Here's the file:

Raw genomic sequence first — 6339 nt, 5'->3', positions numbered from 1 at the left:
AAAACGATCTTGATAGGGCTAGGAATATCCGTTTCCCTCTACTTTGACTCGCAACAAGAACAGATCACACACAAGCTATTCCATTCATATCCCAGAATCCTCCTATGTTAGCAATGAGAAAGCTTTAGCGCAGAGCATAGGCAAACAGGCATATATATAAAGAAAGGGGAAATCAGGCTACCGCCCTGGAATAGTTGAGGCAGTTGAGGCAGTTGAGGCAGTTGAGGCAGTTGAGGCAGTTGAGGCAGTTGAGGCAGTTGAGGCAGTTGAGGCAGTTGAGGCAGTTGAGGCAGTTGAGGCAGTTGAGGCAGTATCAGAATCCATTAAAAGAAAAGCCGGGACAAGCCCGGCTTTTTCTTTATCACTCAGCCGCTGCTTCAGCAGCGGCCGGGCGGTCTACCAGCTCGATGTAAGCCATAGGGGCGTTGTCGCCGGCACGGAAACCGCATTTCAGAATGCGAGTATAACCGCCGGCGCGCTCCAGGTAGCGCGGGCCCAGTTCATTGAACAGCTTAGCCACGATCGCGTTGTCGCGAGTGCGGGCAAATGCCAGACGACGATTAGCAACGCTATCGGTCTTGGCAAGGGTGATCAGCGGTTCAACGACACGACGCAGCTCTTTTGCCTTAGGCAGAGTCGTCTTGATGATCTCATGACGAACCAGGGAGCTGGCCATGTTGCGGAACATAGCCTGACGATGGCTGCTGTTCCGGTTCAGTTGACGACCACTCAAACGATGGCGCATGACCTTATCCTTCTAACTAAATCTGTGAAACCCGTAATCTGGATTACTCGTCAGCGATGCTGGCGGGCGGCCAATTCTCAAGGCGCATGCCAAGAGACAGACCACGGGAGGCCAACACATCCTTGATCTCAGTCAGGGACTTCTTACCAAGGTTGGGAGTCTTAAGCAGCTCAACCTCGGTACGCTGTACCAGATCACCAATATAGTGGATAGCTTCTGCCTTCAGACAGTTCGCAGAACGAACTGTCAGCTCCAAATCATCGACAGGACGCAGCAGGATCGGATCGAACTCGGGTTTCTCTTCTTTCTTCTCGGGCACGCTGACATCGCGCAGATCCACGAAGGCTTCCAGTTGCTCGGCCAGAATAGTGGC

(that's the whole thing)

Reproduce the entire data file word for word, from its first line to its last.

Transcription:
Raw genomic sequence first — 6339 nt, 5'->3', positions numbered from 1 at the left:
AAAACGATCTTGATAGGGCTAGGAATATCCGTTTCCCTCTACTTTGACTCGCAACAAGAACAGATCACACACAAGCTATTCCATTCATATCCCAGAATCCTCCTATGTTAGCAATGAGAAAGCTTTAGCGCAGAGCATAGGCAAACAGGCATATATATAAAGAAAGGGGAAATCAGGCTACCGCCCTGGAATAGTTGAGGCAGTTGAGGCAGTTGAGGCAGTTGAGGCAGTTGAGGCAGTTGAGGCAGTTGAGGCAGTTGAGGCAGTTGAGGCAGTTGAGGCAGTTGAGGCAGTTGAGGCAGTTGAGGCAGTATCAGAATCCATTAAAAGAAAAGCCGGGACAAGCCCGGCTTTTTCTTTATCACTCAGCCGCTGCTTCAGCAGCGGCCGGGCGGTCTACCAGCTCGATGTAAGCCATAGGGGCGTTGTCGCCGGCACGGAAACCGCATTTCAGAATGCGAGTATAACCGCCGGCGCGCTCCAGGTAGCGCGGGCCCAGTTCATTGAACAGCTTAGCCACGATCGCGTTGTCGCGAGTGCGGGCAAATGCCAGACGACGATTAGCAACGCTATCGGTCTTGGCAAGGGTGATCAGCGGTTCAACGACACGACGCAGCTCTTTTGCCTTAGGCAGAGTCGTCTTGATGATCTCATGACGAACCAGGGAGCTGGCCATGTTGCGGAACATAGCCTGACGATGGCTGCTGTTCCGGTTCAGTTGACGACCACTCAAACGATGGCGCATGACCTTATCCTTCTAACTAAATCTGTGAAACCCGTAATCTGGATTACTCGTCAGCGATGCTGGCGGGCGGCCAATTCTCAAGGCGCATGCCAAGAGACAGACCACGGGAGGCCAACACATCCTTGATCTCAGTCAGGGACTTCTTACCAAGGTTGGGAGTCTTAAGCAGCTCAACCTCGGTACGCTGTACCAGATCACCAATATAGTGGATAGCTTCTGCCTTCAGACAGTTCGCAGAACGAACTGTCAGCTCCAAATCATCGACAGGACGCAGCAGGATCGGATCGAACTCGGGTTTCTCTTCTTTCTTCTCGGGCACGCTGACATCGCGCAGATCCACGAAGGCTTCCAGTTGCTCGGCCAGAATAGTGGC